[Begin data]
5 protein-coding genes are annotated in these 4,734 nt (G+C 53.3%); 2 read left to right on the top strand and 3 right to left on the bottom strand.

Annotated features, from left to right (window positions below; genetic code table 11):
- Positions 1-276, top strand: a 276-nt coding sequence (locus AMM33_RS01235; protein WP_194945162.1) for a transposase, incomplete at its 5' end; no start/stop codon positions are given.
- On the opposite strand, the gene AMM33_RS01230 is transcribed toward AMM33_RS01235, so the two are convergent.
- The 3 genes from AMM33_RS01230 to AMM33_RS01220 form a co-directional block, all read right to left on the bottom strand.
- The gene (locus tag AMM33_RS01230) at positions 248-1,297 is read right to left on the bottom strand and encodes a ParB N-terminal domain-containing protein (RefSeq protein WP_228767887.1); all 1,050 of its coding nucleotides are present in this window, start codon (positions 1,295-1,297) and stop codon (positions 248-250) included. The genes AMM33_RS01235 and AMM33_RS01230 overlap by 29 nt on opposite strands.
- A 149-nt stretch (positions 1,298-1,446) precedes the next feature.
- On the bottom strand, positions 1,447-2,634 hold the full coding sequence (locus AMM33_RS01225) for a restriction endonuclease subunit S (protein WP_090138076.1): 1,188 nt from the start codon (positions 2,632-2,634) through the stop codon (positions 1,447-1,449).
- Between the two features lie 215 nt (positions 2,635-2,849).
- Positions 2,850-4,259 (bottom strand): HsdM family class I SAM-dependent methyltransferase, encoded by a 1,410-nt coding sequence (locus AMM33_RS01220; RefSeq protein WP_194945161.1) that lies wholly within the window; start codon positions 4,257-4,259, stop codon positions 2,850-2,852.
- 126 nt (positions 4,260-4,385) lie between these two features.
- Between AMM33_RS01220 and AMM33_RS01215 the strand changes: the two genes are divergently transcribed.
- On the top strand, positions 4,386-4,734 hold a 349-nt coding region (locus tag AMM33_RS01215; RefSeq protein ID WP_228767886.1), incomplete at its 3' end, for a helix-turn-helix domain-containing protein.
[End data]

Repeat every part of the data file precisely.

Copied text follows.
5 protein-coding genes are annotated in these 4,734 nt (G+C 53.3%); 2 read left to right on the top strand and 3 right to left on the bottom strand.

Annotated features, from left to right (window positions below; genetic code table 11):
- Positions 1-276, top strand: a 276-nt coding sequence (locus AMM33_RS01235; protein WP_194945162.1) for a transposase, incomplete at its 5' end; no start/stop codon positions are given.
- On the opposite strand, the gene AMM33_RS01230 is transcribed toward AMM33_RS01235, so the two are convergent.
- The 3 genes from AMM33_RS01230 to AMM33_RS01220 form a co-directional block, all read right to left on the bottom strand.
- The gene (locus tag AMM33_RS01230) at positions 248-1,297 is read right to left on the bottom strand and encodes a ParB N-terminal domain-containing protein (RefSeq protein WP_228767887.1); all 1,050 of its coding nucleotides are present in this window, start codon (positions 1,295-1,297) and stop codon (positions 248-250) included. The genes AMM33_RS01235 and AMM33_RS01230 overlap by 29 nt on opposite strands.
- A 149-nt stretch (positions 1,298-1,446) precedes the next feature.
- On the bottom strand, positions 1,447-2,634 hold the full coding sequence (locus AMM33_RS01225) for a restriction endonuclease subunit S (protein WP_090138076.1): 1,188 nt from the start codon (positions 2,632-2,634) through the stop codon (positions 1,447-1,449).
- Between the two features lie 215 nt (positions 2,635-2,849).
- Positions 2,850-4,259 (bottom strand): HsdM family class I SAM-dependent methyltransferase, encoded by a 1,410-nt coding sequence (locus AMM33_RS01220; RefSeq protein WP_194945161.1) that lies wholly within the window; start codon positions 4,257-4,259, stop codon positions 2,850-2,852.
- 126 nt (positions 4,260-4,385) lie between these two features.
- Between AMM33_RS01220 and AMM33_RS01215 the strand changes: the two genes are divergently transcribed.
- On the top strand, positions 4,386-4,734 hold a 349-nt coding region (locus tag AMM33_RS01215; RefSeq protein ID WP_228767886.1), incomplete at its 3' end, for a helix-turn-helix domain-containing protein.